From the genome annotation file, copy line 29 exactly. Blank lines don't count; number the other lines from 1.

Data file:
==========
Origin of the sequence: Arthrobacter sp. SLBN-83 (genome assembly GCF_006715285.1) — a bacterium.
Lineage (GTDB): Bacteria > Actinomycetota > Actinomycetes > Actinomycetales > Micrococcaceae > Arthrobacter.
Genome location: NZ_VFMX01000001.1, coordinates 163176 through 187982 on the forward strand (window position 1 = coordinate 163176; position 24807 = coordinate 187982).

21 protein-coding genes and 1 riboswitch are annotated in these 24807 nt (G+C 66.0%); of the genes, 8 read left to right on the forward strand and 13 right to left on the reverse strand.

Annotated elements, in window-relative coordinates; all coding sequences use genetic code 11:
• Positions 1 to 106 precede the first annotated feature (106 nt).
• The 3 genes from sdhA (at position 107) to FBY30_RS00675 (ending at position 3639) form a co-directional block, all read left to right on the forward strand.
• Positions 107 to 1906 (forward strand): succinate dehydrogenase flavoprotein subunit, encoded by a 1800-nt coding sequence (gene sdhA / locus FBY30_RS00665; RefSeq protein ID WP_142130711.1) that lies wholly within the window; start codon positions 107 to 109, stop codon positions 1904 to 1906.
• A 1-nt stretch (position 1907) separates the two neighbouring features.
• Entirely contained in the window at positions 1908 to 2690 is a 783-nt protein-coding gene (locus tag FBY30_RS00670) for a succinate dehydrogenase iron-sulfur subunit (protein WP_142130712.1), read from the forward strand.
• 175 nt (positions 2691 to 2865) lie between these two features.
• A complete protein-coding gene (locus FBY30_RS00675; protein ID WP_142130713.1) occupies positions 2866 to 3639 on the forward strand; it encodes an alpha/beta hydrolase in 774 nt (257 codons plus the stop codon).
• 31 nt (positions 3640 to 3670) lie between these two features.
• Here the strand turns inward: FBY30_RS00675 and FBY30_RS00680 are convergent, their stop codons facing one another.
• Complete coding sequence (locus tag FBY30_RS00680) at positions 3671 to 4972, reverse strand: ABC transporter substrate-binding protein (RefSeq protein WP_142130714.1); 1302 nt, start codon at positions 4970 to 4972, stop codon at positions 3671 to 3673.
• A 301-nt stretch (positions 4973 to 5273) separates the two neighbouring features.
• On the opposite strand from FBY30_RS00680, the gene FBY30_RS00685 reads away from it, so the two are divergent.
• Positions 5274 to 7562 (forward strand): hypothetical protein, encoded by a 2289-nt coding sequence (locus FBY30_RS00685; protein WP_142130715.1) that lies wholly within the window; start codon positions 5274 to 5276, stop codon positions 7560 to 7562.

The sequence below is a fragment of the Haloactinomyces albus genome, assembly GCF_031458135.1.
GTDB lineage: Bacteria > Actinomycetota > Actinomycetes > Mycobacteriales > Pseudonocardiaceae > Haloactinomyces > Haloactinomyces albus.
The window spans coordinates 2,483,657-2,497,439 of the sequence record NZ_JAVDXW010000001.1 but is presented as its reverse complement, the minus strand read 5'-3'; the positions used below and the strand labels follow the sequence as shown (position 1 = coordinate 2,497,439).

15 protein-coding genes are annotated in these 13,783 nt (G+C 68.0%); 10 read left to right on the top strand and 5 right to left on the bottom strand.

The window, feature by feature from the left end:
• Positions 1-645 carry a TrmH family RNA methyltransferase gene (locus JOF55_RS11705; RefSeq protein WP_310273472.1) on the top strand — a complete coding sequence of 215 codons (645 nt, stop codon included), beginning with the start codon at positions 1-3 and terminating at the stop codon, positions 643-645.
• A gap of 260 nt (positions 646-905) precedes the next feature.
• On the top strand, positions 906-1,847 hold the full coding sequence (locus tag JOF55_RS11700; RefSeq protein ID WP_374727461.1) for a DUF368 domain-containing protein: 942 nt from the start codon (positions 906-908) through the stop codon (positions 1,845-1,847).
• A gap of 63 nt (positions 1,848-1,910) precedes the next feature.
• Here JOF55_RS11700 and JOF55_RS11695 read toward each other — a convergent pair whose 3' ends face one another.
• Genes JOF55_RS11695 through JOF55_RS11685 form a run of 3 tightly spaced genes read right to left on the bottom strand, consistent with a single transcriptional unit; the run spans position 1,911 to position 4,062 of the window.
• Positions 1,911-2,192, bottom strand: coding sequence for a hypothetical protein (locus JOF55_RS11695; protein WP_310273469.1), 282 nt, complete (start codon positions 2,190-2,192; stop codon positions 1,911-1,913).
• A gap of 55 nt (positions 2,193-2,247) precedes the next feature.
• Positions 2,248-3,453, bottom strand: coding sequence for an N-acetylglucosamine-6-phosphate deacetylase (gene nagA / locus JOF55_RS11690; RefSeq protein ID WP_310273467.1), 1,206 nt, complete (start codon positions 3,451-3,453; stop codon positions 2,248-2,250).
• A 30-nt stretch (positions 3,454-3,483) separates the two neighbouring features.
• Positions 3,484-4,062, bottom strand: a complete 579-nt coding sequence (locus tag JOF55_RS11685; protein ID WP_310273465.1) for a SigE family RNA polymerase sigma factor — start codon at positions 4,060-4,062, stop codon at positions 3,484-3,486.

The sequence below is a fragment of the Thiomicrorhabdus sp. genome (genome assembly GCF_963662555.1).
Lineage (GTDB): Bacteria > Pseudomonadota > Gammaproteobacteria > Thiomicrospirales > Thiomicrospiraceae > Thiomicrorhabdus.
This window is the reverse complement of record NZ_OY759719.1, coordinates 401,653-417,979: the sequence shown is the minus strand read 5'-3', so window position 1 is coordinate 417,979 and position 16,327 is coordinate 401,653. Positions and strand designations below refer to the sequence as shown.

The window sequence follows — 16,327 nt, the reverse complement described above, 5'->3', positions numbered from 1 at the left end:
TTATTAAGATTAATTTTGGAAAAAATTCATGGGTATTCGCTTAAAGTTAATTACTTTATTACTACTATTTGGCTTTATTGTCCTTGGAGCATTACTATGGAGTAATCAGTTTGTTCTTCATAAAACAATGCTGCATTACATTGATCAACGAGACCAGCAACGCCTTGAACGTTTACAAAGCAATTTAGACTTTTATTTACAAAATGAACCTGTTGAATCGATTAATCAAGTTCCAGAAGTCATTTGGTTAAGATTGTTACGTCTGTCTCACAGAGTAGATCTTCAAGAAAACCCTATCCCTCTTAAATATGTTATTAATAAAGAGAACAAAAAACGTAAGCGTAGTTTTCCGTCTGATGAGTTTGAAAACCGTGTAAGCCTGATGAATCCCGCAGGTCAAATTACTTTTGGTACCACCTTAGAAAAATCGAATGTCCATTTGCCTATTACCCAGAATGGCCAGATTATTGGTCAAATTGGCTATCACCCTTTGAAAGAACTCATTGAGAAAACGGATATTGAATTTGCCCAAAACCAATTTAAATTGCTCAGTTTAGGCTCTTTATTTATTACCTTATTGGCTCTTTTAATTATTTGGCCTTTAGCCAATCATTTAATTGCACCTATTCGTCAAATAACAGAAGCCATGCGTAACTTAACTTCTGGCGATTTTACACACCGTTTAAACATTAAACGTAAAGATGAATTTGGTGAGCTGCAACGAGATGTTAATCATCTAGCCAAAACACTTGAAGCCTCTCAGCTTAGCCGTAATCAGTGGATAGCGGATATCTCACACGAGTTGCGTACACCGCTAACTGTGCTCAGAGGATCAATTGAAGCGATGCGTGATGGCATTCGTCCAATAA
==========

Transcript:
• Genes JOF55_RS11695 through JOF55_RS11685 form a run of 3 tightly spaced genes read right to left on the bottom strand, consistent with a single transcriptional unit; the run spans position 1,911 to position 4,062 of the window.